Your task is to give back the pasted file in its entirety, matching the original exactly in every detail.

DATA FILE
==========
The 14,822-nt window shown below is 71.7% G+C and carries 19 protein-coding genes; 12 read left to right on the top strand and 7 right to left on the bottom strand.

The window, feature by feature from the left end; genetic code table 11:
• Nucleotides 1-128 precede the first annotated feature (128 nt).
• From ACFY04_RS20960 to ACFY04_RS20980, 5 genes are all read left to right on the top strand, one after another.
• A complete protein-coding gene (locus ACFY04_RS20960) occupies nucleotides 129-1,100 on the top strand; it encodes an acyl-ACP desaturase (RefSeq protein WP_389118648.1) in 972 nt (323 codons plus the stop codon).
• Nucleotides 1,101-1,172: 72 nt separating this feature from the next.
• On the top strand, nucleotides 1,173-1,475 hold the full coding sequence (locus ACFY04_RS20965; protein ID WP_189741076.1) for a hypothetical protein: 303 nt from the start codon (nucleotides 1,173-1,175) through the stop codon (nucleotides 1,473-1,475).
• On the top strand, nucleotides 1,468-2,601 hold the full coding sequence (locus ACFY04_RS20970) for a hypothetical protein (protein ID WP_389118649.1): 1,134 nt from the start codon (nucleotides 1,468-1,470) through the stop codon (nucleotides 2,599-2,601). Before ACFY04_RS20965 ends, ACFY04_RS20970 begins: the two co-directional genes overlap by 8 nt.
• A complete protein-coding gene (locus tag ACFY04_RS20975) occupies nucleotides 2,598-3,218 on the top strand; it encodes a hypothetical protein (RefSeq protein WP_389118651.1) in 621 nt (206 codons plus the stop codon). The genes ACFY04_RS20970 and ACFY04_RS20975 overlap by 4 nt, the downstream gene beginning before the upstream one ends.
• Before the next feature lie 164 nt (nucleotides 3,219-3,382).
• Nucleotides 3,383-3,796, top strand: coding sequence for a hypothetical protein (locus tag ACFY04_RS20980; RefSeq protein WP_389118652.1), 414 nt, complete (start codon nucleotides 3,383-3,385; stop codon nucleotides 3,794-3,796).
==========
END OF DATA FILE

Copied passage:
The 14,822-nt window shown below is 71.7% G+C and carries 19 protein-coding genes; 12 read left to right on the top strand and 7 right to left on the bottom strand.

The window, feature by feature from the left end; genetic code table 11:
• Nucleotides 1-128 precede the first annotated feature (128 nt).
• From ACFY04_RS20960 to ACFY04_RS20980, 5 genes are all read left to right on the top strand, one after another.
• A complete protein-coding gene (locus ACFY04_RS20960) occupies nucleotides 129-1,100 on the top strand; it encodes an acyl-ACP desaturase (RefSeq protein WP_389118648.1) in 972 nt (323 codons plus the stop codon).
• Nucleotides 1,101-1,172: 72 nt separating this feature from the next.
• On the top strand, nucleotides 1,173-1,475 hold the full coding sequence (locus ACFY04_RS20965; protein ID WP_189741076.1) for a hypothetical protein: 303 nt from the start codon (nucleotides 1,173-1,175) through the stop codon (nucleotides 1,473-1,475).
• On the top strand, nucleotides 1,468-2,601 hold the full coding sequence (locus ACFY04_RS20970) for a hypothetical protein (protein ID WP_389118649.1): 1,134 nt from the start codon (nucleotides 1,468-1,470) through the stop codon (nucleotides 2,599-2,601). Before ACFY04_RS20965 ends, ACFY04_RS20970 begins: the two co-directional genes overlap by 8 nt.
• A complete protein-coding gene (locus tag ACFY04_RS20975) occupies nucleotides 2,598-3,218 on the top strand; it encodes a hypothetical protein (RefSeq protein WP_389118651.1) in 621 nt (206 codons plus the stop codon). The genes ACFY04_RS20970 and ACFY04_RS20975 overlap by 4 nt, the downstream gene beginning before the upstream one ends.
• Before the next feature lie 164 nt (nucleotides 3,219-3,382).
• Nucleotides 3,383-3,796, top strand: coding sequence for a hypothetical protein (locus tag ACFY04_RS20980; RefSeq protein WP_389118652.1), 414 nt, complete (start codon nucleotides 3,383-3,385; stop codon nucleotides 3,794-3,796).